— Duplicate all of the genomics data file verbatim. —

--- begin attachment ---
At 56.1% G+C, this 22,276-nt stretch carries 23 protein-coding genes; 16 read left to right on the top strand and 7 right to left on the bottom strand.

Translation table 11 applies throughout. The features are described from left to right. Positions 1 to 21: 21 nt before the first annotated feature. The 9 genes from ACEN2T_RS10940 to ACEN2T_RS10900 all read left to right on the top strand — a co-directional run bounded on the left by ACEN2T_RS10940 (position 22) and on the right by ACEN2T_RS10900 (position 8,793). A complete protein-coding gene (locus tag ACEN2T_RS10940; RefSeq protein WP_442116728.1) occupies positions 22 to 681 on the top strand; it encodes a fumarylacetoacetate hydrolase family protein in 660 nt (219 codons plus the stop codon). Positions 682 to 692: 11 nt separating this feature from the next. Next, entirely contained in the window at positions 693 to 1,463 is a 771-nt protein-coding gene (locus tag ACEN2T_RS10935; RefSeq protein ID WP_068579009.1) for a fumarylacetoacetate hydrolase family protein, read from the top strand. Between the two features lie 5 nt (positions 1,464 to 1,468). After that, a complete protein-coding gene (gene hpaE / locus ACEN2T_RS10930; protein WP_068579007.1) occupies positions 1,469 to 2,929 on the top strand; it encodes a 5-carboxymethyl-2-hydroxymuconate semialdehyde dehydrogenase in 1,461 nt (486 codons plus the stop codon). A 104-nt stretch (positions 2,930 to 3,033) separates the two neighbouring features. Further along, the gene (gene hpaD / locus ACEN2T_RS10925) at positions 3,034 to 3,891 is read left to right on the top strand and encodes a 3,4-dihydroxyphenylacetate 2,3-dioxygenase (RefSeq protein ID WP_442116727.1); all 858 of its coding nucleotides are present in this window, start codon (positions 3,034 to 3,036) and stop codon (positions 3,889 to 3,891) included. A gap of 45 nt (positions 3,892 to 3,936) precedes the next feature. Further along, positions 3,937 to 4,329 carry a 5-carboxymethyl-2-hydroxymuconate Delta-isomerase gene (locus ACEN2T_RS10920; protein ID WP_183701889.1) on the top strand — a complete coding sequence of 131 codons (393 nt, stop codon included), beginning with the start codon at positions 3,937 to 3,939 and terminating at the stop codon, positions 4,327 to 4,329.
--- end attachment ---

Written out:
At 56.1% G+C, this 22,276-nt stretch carries 23 protein-coding genes; 16 read left to right on the top strand and 7 right to left on the bottom strand.

Translation table 11 applies throughout. The features are described from left to right. Positions 1 to 21: 21 nt before the first annotated feature. The 9 genes from ACEN2T_RS10940 to ACEN2T_RS10900 all read left to right on the top strand — a co-directional run bounded on the left by ACEN2T_RS10940 (position 22) and on the right by ACEN2T_RS10900 (position 8,793). A complete protein-coding gene (locus tag ACEN2T_RS10940; RefSeq protein WP_442116728.1) occupies positions 22 to 681 on the top strand; it encodes a fumarylacetoacetate hydrolase family protein in 660 nt (219 codons plus the stop codon). Positions 682 to 692: 11 nt separating this feature from the next. Next, entirely contained in the window at positions 693 to 1,463 is a 771-nt protein-coding gene (locus tag ACEN2T_RS10935; RefSeq protein ID WP_068579009.1) for a fumarylacetoacetate hydrolase family protein, read from the top strand. Between the two features lie 5 nt (positions 1,464 to 1,468). After that, a complete protein-coding gene (gene hpaE / locus ACEN2T_RS10930; protein WP_068579007.1) occupies positions 1,469 to 2,929 on the top strand; it encodes a 5-carboxymethyl-2-hydroxymuconate semialdehyde dehydrogenase in 1,461 nt (486 codons plus the stop codon). A 104-nt stretch (positions 2,930 to 3,033) separates the two neighbouring features. Further along, the gene (gene hpaD / locus ACEN2T_RS10925) at positions 3,034 to 3,891 is read left to right on the top strand and encodes a 3,4-dihydroxyphenylacetate 2,3-dioxygenase (RefSeq protein ID WP_442116727.1); all 858 of its coding nucleotides are present in this window, start codon (positions 3,034 to 3,036) and stop codon (positions 3,889 to 3,891) included. A gap of 45 nt (positions 3,892 to 3,936) precedes the next feature. Further along, positions 3,937 to 4,329 carry a 5-carboxymethyl-2-hydroxymuconate Delta-isomerase gene (locus ACEN2T_RS10920; protein ID WP_183701889.1) on the top strand — a complete coding sequence of 131 codons (393 nt, stop codon included), beginning with the start codon at positions 3,937 to 3,939 and terminating at the stop codon, positions 4,327 to 4,329.